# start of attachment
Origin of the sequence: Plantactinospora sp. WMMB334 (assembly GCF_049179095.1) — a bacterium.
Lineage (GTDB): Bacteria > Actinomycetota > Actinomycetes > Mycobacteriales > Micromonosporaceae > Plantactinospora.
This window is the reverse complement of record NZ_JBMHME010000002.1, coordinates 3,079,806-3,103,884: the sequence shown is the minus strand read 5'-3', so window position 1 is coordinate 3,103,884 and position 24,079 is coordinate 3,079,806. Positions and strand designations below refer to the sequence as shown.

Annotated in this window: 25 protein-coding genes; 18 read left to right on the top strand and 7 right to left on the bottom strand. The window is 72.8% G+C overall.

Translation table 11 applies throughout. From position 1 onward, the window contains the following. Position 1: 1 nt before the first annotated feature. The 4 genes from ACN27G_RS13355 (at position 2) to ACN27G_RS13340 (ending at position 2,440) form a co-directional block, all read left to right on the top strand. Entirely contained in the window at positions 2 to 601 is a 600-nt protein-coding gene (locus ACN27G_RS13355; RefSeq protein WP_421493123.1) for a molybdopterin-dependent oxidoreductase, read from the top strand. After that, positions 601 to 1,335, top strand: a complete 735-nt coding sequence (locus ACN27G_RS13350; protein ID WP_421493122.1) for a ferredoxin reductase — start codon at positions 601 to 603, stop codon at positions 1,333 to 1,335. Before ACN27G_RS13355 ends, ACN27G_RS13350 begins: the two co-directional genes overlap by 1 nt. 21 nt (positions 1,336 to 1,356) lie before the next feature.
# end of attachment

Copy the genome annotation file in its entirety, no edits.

Origin of the sequence: Plantactinospora sp. WMMB334 (assembly GCF_049179095.1) — a bacterium.
Lineage (GTDB): Bacteria > Actinomycetota > Actinomycetes > Mycobacteriales > Micromonosporaceae > Plantactinospora.
This window is the reverse complement of record NZ_JBMHME010000002.1, coordinates 3,079,806-3,103,884: the sequence shown is the minus strand read 5'-3', so window position 1 is coordinate 3,103,884 and position 24,079 is coordinate 3,079,806. Positions and strand designations below refer to the sequence as shown.

Annotated in this window: 25 protein-coding genes; 18 read left to right on the top strand and 7 right to left on the bottom strand. The window is 72.8% G+C overall.

Translation table 11 applies throughout. From position 1 onward, the window contains the following. Position 1: 1 nt before the first annotated feature. The 4 genes from ACN27G_RS13355 (at position 2) to ACN27G_RS13340 (ending at position 2,440) form a co-directional block, all read left to right on the top strand. Entirely contained in the window at positions 2 to 601 is a 600-nt protein-coding gene (locus ACN27G_RS13355; RefSeq protein WP_421493123.1) for a molybdopterin-dependent oxidoreductase, read from the top strand. After that, positions 601 to 1,335, top strand: a complete 735-nt coding sequence (locus ACN27G_RS13350; protein ID WP_421493122.1) for a ferredoxin reductase — start codon at positions 601 to 603, stop codon at positions 1,333 to 1,335. Before ACN27G_RS13355 ends, ACN27G_RS13350 begins: the two co-directional genes overlap by 1 nt. 21 nt (positions 1,336 to 1,356) lie before the next feature.